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Research

System behind retina regeneration found

02/07/2019
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A team of researchers have discovered a dormant cellular mechanism that when manipulated could possibly activate the retina’s regenerative capabilities.

A team of scientists from the Baylor College of Medicine Cardiovascular Research Institute and the Texas Heart Institute found that while the mammalian retina does not spontaneously regenerate, it possesses regenerative properties that are kept dormant by a cellular mechanism known as the Hippo pathway.

“However, other animals such as zebrafish can reverse blindness thanks to specialised cells in the retina called Müller glial cells. When the retina is damaged, Müller glial cells proliferate and differentiate into the lost retinal neurons, effectively replacing injured cells with fully functional ones," study lead author Dr. Ross A. Poché, assistant professor of molecular physiology and biophysics at Baylor, said.

While Müller glial cells in injured mammalian retinas do not restore vision as it does in zebrafish, other researchers have studied that when the mammalian retina is injured, a small subset of Müller glial cells takes the first steps needed to begin the regeneration cycle.

“But this attempt to proliferate is transient; after acquiring some of the cell markers the cells shut off,” Poché explained.

“These observations suggested that the mechanism that drives cell repair in zebrafish also might be present in mammals, but it is actively suppressed. For years, the suppressing mechanism was unknown.”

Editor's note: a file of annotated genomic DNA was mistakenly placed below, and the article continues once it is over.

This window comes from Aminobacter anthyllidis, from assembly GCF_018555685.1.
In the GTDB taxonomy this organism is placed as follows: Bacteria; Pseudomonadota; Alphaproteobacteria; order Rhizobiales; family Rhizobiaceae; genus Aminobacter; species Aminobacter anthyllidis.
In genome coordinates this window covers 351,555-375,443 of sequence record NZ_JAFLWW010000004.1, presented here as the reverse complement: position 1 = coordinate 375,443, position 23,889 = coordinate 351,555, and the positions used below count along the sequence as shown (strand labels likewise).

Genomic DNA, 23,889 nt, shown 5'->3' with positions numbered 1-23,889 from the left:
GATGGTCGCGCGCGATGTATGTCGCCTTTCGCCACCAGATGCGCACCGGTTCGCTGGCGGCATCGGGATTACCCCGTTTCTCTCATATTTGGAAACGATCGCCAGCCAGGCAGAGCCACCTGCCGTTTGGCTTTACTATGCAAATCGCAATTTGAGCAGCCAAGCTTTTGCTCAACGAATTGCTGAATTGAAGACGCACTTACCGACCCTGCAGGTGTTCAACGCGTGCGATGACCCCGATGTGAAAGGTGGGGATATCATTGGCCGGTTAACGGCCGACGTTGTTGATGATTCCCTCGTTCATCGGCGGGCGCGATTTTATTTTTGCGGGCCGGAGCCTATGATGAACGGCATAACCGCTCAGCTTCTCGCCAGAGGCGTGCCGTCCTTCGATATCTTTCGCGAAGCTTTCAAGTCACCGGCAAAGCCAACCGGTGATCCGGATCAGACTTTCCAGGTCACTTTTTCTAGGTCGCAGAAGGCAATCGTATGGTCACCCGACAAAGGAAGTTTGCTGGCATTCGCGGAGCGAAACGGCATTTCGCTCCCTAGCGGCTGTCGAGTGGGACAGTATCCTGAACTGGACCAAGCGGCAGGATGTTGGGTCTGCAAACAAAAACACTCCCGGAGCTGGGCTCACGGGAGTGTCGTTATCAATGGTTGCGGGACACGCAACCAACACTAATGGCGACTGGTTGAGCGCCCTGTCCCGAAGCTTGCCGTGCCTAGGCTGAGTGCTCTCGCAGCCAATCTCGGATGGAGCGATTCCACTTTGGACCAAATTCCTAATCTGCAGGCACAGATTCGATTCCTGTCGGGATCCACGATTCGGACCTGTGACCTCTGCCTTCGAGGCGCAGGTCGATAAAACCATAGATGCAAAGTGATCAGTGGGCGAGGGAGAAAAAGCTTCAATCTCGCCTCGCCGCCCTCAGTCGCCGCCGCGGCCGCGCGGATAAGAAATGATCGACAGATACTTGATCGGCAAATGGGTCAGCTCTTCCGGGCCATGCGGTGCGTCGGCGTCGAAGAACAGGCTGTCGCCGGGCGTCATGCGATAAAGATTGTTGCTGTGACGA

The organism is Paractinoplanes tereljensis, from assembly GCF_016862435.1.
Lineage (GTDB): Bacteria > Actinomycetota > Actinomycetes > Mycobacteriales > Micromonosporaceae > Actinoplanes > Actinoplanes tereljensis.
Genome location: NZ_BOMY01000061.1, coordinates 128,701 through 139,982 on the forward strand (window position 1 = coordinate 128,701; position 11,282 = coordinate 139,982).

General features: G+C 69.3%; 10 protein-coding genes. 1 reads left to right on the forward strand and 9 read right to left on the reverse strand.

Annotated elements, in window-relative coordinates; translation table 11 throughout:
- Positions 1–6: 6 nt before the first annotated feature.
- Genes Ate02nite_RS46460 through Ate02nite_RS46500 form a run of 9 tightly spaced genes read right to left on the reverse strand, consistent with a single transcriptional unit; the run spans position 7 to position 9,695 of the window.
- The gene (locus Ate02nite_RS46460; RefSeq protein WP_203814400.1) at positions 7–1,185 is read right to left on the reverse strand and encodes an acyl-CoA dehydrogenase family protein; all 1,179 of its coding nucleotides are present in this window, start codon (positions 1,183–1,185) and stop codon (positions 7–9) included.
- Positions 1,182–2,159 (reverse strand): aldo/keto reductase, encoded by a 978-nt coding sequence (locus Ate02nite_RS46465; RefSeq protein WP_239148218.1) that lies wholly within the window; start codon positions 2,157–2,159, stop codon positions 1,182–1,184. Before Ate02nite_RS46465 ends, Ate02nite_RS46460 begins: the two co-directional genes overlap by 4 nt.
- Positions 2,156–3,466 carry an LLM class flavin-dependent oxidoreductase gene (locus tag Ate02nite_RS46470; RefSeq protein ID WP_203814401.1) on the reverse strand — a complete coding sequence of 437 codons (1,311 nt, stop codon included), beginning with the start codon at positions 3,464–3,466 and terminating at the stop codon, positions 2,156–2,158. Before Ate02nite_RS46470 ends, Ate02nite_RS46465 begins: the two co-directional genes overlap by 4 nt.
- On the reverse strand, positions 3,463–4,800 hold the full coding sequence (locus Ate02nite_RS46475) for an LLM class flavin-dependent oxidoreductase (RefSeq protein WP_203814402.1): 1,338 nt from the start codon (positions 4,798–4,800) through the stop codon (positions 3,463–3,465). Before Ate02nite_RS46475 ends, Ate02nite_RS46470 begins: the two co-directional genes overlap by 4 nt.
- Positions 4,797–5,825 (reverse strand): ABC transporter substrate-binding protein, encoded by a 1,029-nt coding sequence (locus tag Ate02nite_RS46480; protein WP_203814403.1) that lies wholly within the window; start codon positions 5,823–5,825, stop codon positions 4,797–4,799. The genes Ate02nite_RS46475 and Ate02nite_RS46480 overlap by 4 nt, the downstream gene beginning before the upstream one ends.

To identify and study the suppressing mechanism, Poché’s group teamed up with co-author Dr James Martin, professor of molecular physiology and biophysics, Vivian L. Smith Chair in Regenerative Medicine at Baylor College of Medicine.

The research team focused on the Hippo pathway’s network of molecular events that contributes to organ growth during development. Martin’s lab previously found that the Hippo pathway acts as a ‘break’ on cardiomyocyte proliferation by inhibiting the activity of another pathway called YAP.

Creating a malfunctioning Hippo pathway resulted in modest cell proliferation and when the researchers genetically engineered Müller glial cells to carry a version of YAP that is impervious to the inhibitory influence of Hippo, the cells showed major proliferation. More importantly, a small subset of these Müller glia-derived progenitor cells showed signs of spontaneous differentiation into new retinal neurons.

“Our next step is to develop a strategy to guide proliferating Müller glial cells into differentiation pathways leading to retinal cells capable of restoring vision,” Poche said.

The findings were published in the journal Cell Reports.






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